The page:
Stories from the Stringam Family Ranches of Southern Alberta

From the 50s and 60s to today . . .



Wednesday, July 18, 2012

Camping Survival Skills


For over twenty years, my Husby served as Scout supervisor.
This included acting as a leader on numerous scout camps.
A true test of one's manhood.
Or at least one's patience and endurance.
These camps were held, invariably, in the great outdoors.
Woods. Mountains. Streams.
Wild animals.
They glimpsed many, many of these latter.
But the animals they saw most were the cute, little furry ones who ran in and out of their campsites.
Made messes.
And stole food.
Squirrels.
The original camp robbers.
On one camp, there was a particular little scamp.
A little bolder and craftier than others like her.
She got into one too many bags of treats.
One of the scouts, one who had aspirations to play major league, threw a rock at her.
Hit her square.
And knocked her dead.
I don't know which of them was the most surprised.
My Husby looked at the chagrined boy and decided this was a perfect teaching moment.
One did not waste what was given in the woods, he told the scouter.
He made the boy skin the squirrel out.
Clean it.
And cook it.
Unfortunately, the lesson was rather lost.
It was a young squirrel, tender and succulent.
Rather tasty.
The boys talked about the incident throughout the rest of the camp.
And into the next season.
And winter camp.
Attended by the younger brother of the first scout.
Who now had some big shoes to fill.
Or so he thought.
Again, there was an abundance of squirrels.
He chose one.
Took aim with his rock.
And hit it with one shot.
So far so good.
After enduring the getting-to-be-standard lecture from his scouter, he skinned the squirrel out.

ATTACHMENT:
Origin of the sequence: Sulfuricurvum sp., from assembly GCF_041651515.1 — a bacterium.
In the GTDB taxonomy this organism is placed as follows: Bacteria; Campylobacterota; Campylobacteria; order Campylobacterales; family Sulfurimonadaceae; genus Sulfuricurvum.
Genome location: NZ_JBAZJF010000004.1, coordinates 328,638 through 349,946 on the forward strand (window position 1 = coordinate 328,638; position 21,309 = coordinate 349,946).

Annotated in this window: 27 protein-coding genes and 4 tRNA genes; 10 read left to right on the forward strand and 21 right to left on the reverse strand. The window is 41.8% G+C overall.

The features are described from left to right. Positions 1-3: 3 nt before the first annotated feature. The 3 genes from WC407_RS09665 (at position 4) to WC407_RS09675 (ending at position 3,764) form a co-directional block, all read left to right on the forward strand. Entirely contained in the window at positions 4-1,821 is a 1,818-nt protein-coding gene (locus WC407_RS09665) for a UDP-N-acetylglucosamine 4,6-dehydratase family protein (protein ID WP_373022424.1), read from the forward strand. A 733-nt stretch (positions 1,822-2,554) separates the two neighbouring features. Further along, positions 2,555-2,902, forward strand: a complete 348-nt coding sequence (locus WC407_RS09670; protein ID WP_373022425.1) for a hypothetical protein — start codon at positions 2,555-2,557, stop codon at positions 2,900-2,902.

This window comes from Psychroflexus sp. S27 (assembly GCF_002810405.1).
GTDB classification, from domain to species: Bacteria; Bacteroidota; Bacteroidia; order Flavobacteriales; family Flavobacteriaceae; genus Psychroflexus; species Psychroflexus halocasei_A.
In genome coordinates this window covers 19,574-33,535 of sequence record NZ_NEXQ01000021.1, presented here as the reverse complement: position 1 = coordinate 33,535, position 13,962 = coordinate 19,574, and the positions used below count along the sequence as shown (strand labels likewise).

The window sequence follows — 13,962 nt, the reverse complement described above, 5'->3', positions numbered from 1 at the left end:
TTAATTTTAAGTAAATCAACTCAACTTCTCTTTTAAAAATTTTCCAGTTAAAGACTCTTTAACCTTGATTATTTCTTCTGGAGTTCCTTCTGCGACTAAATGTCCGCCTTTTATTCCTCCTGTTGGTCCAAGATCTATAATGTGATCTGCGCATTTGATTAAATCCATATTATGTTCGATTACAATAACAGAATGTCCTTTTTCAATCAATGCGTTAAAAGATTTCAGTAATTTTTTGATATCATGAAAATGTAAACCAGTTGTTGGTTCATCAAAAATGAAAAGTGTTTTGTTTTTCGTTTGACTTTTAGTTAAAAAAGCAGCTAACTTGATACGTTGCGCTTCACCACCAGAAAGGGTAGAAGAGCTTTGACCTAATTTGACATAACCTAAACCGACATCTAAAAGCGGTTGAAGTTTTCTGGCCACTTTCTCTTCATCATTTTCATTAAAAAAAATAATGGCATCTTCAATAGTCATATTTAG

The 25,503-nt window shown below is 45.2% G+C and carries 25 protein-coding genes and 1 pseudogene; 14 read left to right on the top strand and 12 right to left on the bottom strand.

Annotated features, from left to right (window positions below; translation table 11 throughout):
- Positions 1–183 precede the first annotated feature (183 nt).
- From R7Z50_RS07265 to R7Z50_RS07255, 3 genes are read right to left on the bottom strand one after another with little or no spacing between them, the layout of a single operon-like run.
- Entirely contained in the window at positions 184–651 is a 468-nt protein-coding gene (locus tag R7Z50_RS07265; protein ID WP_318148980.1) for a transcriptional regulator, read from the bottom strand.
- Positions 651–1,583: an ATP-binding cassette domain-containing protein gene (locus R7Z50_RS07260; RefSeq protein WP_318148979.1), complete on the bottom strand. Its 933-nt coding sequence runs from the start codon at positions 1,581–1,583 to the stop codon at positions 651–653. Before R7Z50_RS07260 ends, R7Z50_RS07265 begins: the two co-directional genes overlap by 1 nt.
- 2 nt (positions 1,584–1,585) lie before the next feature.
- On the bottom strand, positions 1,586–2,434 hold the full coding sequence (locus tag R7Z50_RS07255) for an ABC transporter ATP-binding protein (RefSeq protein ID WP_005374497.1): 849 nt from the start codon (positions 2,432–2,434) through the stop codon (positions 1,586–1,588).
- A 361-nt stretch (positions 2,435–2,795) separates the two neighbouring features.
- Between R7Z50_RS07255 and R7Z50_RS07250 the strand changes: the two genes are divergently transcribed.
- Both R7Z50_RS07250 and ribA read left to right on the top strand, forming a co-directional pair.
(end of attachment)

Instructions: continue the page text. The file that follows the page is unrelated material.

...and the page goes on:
Cleaned it.
And cooked it.
And suddenly discovered that not all squirrels are the same.
This one, a rather elderly male had been surviving on winter fare and was . . . nothing like the first.
Tough, stringy and decidedly . . . un-tasty.
Unhappily, he chewed his way through it.
Then hung up his stones and throwing arm for good.
Some records just aren't made to be broken.

10 comments:

  1. Oh, the poor brother. Too bad he his to eat his mistake, too.

    ReplyDelete
    Replies
    1. I hope he learned. I understand he's one of the supervisors on camp this week. Eep!

      Delete
  2. Yes, some records are not meant to be broken. I loved reading this one and the lesson learned. I am smiling..........I am very familiar with scouting. My husband was a scout leader for many years and we have three boys who earned their Eagle and also three son-in-laws. I must share this story with them.

    ReplyDelete
  3. Good life lesson, though, eating one's mistakes...

    Pearl

    ReplyDelete
    Replies
    1. Maybe if I made fewer mistakes, I'd weigh less. Just a thought . . .

      Delete
  4. I could just see him taking aim with a rock and discovering that it was a bear instead of a squirrel...

    ReplyDelete
    Replies
    1. Oh, the who would be eating who?

      Delete
  5. OH my goodness your husband is a hard core Scout. I just took my daughters Girl scout troop fishing and getting the girls to touch the bait and fish was an experience, can't even imagine what they would do if I had them skin, and cook one, LOL

    ReplyDelete

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